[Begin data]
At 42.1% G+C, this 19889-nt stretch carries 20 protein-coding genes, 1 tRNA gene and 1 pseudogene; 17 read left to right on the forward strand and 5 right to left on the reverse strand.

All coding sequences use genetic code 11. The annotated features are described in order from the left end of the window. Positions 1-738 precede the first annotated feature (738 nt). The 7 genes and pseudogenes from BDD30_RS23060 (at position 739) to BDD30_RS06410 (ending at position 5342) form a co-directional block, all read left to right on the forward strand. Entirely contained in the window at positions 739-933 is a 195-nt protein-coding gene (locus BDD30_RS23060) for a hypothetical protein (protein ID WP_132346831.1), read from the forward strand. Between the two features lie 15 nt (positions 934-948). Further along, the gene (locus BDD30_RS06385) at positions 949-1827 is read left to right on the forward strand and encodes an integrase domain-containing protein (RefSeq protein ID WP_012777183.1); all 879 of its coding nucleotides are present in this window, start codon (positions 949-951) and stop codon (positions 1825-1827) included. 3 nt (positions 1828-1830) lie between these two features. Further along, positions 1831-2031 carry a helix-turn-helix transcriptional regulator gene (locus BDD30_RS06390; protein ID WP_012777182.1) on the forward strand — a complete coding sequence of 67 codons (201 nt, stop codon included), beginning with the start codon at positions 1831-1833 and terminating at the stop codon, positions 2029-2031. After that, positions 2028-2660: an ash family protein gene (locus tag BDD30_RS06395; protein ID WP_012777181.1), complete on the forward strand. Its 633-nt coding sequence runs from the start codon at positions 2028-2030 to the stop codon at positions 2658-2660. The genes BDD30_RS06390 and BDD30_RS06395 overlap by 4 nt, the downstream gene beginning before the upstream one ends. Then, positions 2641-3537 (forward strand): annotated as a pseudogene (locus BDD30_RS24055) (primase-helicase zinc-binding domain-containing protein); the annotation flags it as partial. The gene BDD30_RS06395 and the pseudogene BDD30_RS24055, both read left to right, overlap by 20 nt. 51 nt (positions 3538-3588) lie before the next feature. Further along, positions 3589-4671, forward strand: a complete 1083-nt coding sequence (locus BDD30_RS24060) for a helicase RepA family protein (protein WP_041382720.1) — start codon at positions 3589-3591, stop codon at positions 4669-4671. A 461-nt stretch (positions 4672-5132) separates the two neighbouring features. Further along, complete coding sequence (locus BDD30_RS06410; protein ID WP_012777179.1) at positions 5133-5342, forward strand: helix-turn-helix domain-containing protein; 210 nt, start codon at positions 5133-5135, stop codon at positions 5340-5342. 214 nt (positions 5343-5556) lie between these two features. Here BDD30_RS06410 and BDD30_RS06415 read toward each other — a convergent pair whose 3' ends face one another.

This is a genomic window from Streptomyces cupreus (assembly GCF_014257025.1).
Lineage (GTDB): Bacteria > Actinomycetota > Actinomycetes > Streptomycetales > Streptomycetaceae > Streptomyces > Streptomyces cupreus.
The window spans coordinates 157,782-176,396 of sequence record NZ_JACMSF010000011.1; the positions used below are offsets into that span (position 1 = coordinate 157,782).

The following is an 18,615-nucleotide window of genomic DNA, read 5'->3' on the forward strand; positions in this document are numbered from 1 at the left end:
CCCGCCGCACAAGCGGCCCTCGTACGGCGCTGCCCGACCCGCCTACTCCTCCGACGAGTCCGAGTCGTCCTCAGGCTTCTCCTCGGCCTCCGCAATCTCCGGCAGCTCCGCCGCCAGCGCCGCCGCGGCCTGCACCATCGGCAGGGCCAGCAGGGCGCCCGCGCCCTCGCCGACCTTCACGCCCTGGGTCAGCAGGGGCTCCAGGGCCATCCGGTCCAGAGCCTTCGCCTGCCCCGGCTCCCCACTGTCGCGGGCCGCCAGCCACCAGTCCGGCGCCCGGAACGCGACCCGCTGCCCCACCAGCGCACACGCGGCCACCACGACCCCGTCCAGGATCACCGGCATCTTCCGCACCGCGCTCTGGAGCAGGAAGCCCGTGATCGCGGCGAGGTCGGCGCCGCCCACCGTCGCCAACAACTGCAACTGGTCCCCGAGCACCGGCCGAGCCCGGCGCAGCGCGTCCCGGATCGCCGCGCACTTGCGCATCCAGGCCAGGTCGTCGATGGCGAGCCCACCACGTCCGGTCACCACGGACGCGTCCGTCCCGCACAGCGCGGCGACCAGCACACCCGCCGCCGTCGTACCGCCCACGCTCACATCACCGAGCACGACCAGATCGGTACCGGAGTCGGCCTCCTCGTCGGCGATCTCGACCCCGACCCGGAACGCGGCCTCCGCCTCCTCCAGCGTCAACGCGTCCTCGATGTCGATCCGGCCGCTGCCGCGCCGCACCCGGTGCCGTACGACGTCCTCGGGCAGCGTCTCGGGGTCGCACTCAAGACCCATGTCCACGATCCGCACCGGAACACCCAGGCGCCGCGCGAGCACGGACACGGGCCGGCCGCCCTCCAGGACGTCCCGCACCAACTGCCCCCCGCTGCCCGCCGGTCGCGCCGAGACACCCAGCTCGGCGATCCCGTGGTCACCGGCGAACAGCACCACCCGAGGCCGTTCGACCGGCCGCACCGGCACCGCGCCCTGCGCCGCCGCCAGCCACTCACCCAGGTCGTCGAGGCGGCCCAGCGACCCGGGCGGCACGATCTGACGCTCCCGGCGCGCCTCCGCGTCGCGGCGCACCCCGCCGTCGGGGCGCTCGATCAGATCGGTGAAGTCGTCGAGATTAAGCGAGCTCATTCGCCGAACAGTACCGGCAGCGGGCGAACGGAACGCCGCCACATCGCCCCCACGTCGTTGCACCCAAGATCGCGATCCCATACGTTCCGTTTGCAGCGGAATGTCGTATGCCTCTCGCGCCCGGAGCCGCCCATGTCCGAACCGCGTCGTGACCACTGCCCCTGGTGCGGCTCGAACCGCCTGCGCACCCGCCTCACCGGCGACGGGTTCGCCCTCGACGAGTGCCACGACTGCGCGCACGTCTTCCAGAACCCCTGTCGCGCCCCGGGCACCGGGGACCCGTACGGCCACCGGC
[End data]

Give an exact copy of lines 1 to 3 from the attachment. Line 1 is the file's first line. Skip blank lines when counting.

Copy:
At 42.1% G+C, this 19889-nt stretch carries 20 protein-coding genes, 1 tRNA gene and 1 pseudogene; 17 read left to right on the forward strand and 5 right to left on the reverse strand.

All coding sequences use genetic code 11. The annotated features are described in order from the left end of the window. Positions 1-738 precede the first annotated feature (738 nt). The 7 genes and pseudogenes from BDD30_RS23060 (at position 739) to BDD30_RS06410 (ending at position 5342) form a co-directional block, all read left to right on the forward strand. Entirely contained in the window at positions 739-933 is a 195-nt protein-coding gene (locus BDD30_RS23060) for a hypothetical protein (protein ID WP_132346831.1), read from the forward strand. Between the two features lie 15 nt (positions 934-948). Further along, the gene (locus BDD30_RS06385) at positions 949-1827 is read left to right on the forward strand and encodes an integrase domain-containing protein (RefSeq protein ID WP_012777183.1); all 879 of its coding nucleotides are present in this window, start codon (positions 949-951) and stop codon (positions 1825-1827) included. 3 nt (positions 1828-1830) lie between these two features. Further along, positions 1831-2031 carry a helix-turn-helix transcriptional regulator gene (locus BDD30_RS06390; protein ID WP_012777182.1) on the forward strand — a complete coding sequence of 67 codons (201 nt, stop codon included), beginning with the start codon at positions 1831-1833 and terminating at the stop codon, positions 2029-2031. After that, positions 2028-2660: an ash family protein gene (locus tag BDD30_RS06395; protein ID WP_012777181.1), complete on the forward strand. Its 633-nt coding sequence runs from the start codon at positions 2028-2030 to the stop codon at positions 2658-2660. The genes BDD30_RS06390 and BDD30_RS06395 overlap by 4 nt, the downstream gene beginning before the upstream one ends. Then, positions 2641-3537 (forward strand): annotated as a pseudogene (locus BDD30_RS24055) (primase-helicase zinc-binding domain-containing protein); the annotation flags it as partial. The gene BDD30_RS06395 and the pseudogene BDD30_RS24055, both read left to right, overlap by 20 nt. 51 nt (positions 3538-3588) lie before the next feature. Further along, positions 3589-4671, forward strand: a complete 1083-nt coding sequence (locus BDD30_RS24060) for a helicase RepA family protein (protein WP_041382720.1) — start codon at positions 3589-3591, stop codon at positions 4669-4671. A 461-nt stretch (positions 4672-5132) separates the two neighbouring features. Further along, complete coding sequence (locus BDD30_RS06410; protein ID WP_012777179.1) at positions 5133-5342, forward strand: helix-turn-helix domain-containing protein; 210 nt, start codon at positions 5133-5135, stop codon at positions 5340-5342. 214 nt (positions 5343-5556) lie between these two features. Here BDD30_RS06410 and BDD30_RS06415 read toward each other — a convergent pair whose 3' ends face one another.

This is a genomic window from Streptomyces cupreus (assembly GCF_014257025.1).